Tricolour from Easter Rising could sell for up to €50,000 at auction next month
Uniforms worn by British military leader who suppressed 1916 rebellion also to be sold
A levée dress uniform with the rank insignia of a colonel, “accompanied by the appropriate kilt, sporran, plaid, trousers, cross-belt with plate, stockings and kid gaiters”, to be auctioned in Dublin on November 8th
The home-made flag, assembled from panels of green, white and orange cloth, and painted with the slogan “Sinn Fein go deo” (Sinn Féin forever) was reputedly flown over one of the buildings occupied by the Irish Volunteers during the Rising. It was recovered from Dublin Castle Yard, where it had been dumped by British troops along with weapons, equipment and uniforms surrendered by the rebels at the end of the Rising.
The flag is expected to sell for up to €50,000 in a sale of historical memorabilia by Whyte’s auctioneers in Dublin on November 8th.
Auctioneer Ian Whyte said the “extremely rare, fully provenanced” flag, of “immense historical importance”, had been recovered and saved for posterity by James Hayes, an accounts clerk in the Royal Irish Constabulary office in the Castle. The flag, which was in the Hayes family for many decades, last changed hands at auction in Dublin in 2007, when it sold for €20,000.
Mr White said the current owner – a private Irish collector – had now decided to sell it. Ironically, given the emblem’s symbolic importance, the Sinn Féin slogan was added carelessly – when the flag was laid out incorrectly – resulting in the colour sequence of the Tricolour appearing as a sequence of orange, white and green panels rather than the other way round.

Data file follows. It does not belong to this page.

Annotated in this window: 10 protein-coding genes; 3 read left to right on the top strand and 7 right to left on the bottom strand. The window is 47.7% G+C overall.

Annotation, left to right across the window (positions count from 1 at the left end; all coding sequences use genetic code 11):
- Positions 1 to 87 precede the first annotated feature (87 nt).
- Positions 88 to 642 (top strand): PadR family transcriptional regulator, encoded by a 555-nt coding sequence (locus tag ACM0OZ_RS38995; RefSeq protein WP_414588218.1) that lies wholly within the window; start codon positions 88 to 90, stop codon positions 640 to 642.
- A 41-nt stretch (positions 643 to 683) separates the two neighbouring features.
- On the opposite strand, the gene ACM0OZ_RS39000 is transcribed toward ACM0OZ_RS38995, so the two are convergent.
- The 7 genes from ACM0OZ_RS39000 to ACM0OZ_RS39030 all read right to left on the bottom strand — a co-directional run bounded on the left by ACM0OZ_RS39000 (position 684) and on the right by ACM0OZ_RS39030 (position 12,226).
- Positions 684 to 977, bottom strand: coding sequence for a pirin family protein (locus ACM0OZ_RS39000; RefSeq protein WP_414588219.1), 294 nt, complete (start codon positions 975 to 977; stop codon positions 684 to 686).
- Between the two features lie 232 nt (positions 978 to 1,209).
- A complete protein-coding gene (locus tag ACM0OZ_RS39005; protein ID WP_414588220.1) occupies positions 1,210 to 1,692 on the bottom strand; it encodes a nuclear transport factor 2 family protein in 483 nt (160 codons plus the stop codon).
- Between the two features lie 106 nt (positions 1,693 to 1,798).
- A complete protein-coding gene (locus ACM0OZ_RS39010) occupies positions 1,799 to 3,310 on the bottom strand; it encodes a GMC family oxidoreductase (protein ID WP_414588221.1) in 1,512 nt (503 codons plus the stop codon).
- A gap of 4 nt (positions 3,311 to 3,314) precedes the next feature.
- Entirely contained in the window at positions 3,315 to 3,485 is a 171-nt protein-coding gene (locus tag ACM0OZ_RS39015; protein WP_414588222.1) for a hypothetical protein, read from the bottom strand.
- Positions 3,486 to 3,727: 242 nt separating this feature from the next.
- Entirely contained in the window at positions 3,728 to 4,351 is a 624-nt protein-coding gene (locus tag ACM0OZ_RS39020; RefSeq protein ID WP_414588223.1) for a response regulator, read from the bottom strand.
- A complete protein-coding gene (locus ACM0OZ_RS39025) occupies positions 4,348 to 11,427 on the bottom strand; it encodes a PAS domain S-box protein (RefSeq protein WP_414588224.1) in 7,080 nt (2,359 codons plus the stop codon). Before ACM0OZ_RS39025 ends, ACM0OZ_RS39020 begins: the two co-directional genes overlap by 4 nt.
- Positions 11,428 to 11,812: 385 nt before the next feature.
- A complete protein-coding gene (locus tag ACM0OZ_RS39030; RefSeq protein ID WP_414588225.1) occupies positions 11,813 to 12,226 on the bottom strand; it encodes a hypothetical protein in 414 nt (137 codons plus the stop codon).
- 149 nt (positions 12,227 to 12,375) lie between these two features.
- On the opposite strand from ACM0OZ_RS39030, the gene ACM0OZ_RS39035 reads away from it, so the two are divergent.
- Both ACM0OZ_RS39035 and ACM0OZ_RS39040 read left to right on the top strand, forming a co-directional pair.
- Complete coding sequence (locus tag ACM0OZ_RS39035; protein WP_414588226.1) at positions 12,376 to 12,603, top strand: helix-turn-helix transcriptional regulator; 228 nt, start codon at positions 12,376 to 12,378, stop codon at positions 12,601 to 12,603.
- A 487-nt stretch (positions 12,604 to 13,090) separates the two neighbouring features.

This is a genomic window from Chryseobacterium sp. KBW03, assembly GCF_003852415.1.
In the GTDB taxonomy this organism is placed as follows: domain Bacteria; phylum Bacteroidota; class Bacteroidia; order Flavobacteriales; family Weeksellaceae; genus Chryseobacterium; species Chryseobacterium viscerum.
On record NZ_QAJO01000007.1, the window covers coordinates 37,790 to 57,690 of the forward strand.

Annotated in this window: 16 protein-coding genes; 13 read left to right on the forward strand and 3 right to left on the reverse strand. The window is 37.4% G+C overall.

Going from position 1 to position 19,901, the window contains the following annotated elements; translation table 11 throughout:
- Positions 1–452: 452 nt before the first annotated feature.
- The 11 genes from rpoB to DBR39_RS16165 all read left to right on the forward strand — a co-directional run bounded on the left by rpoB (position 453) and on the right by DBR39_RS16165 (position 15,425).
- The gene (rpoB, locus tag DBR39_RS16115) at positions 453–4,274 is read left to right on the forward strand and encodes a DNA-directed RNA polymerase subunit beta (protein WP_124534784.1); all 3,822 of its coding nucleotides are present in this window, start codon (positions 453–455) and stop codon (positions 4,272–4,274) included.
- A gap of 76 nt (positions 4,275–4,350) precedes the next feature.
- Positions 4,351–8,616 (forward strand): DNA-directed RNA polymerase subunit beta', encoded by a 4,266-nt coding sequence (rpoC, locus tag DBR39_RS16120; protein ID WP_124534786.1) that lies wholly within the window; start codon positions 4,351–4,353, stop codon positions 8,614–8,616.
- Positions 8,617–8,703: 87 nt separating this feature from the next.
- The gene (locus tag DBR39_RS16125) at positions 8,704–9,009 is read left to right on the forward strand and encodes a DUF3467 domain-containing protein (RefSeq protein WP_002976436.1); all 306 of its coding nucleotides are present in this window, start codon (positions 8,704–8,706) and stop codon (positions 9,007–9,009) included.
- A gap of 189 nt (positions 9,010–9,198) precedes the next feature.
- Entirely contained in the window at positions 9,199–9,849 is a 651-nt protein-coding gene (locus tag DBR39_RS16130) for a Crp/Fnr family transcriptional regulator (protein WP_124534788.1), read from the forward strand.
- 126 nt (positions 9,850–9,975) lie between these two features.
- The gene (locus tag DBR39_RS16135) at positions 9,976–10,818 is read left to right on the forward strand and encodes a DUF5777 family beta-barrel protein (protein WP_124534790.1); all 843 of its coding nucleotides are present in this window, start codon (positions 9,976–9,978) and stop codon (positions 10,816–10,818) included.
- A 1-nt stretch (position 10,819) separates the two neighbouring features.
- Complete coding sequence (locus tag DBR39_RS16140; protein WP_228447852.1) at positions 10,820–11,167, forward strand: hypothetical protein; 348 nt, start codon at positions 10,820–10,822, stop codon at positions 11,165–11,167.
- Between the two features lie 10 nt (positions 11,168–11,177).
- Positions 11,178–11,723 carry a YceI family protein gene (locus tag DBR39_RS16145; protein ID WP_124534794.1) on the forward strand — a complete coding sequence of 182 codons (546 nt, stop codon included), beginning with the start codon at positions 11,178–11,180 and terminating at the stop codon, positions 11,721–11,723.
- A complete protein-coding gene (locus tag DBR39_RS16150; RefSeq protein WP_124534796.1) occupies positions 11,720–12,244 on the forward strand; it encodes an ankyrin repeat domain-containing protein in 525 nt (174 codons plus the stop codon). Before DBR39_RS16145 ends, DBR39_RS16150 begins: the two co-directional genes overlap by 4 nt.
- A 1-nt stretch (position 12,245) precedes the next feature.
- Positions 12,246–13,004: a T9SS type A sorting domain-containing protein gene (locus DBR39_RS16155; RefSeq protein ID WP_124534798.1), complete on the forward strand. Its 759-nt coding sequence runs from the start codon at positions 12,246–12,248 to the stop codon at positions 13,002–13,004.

The auction also includes two uniforms which belonged to Gen Sir John Maxwell, the British army leader who was dispatched to Dublin in April 1916 to deal with the Rising. Maxwell was appointed temporary “military governor” of Ireland. He ruthlessly suppressed the Rising and ordered the execution, by firing squad, of its leaders.
Two of his dress uniforms – as colonel and general of the Black Watch (42nd) Royal Highland Regiment – will go under the hammer as a single lot and are expected to sell for up to €20,000. Whyte’s said the uniforms were being sold by an Irish-American collector who had acquired them in a private transaction some years ago in the United States for an undisclosed sum.
One is a review order uniform with the rank insignia of a general. The second is a levée dress uniform with the rank insignia of a colonel, “accompanied by the appropriate kilt, sporran, plaid, trousers, cross-belt with plate, stockings and kid gaiters”.
Both are stored in a steel trunk engraved with Gen Maxwell’s name and titles.